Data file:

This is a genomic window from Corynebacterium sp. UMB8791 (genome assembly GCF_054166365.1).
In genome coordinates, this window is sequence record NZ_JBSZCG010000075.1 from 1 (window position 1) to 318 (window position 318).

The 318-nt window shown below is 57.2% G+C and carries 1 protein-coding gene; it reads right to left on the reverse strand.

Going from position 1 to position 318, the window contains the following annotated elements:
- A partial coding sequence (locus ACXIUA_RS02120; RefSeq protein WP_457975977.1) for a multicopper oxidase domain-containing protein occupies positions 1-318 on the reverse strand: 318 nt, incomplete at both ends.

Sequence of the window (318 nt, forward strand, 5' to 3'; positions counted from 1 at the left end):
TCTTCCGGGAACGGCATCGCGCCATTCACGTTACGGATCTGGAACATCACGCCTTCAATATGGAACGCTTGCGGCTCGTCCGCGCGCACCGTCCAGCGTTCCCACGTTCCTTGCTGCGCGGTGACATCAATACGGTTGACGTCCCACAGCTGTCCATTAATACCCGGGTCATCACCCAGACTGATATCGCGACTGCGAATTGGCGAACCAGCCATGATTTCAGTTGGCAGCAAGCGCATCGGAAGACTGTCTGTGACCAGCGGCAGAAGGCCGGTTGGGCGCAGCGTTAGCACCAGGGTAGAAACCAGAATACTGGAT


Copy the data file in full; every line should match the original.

This is a genomic window from Corynebacterium sp. UMB8791 (genome assembly GCF_054166365.1).
In genome coordinates, this window is sequence record NZ_JBSZCG010000075.1 from 1 (window position 1) to 318 (window position 318).

The 318-nt window shown below is 57.2% G+C and carries 1 protein-coding gene; it reads right to left on the reverse strand.

Going from position 1 to position 318, the window contains the following annotated elements:
- A partial coding sequence (locus ACXIUA_RS02120; RefSeq protein WP_457975977.1) for a multicopper oxidase domain-containing protein occupies positions 1-318 on the reverse strand: 318 nt, incomplete at both ends.

Sequence of the window (318 nt, forward strand, 5' to 3'; positions counted from 1 at the left end):
TCTTCCGGGAACGGCATCGCGCCATTCACGTTACGGATCTGGAACATCACGCCTTCAATATGGAACGCTTGCGGCTCGTCCGCGCGCACCGTCCAGCGTTCCCACGTTCCTTGCTGCGCGGTGACATCAATACGGTTGACGTCCCACAGCTGTCCATTAATACCCGGGTCATCACCCAGACTGATATCGCGACTGCGAATTGGCGAACCAGCCATGATTTCAGTTGGCAGCAAGCGCATCGGAAGACTGTCTGTGACCAGCGGCAGAAGGCCGGTTGGGCGCAGCGTTAGCACCAGGGTAGAAACCAGAATACTGGAT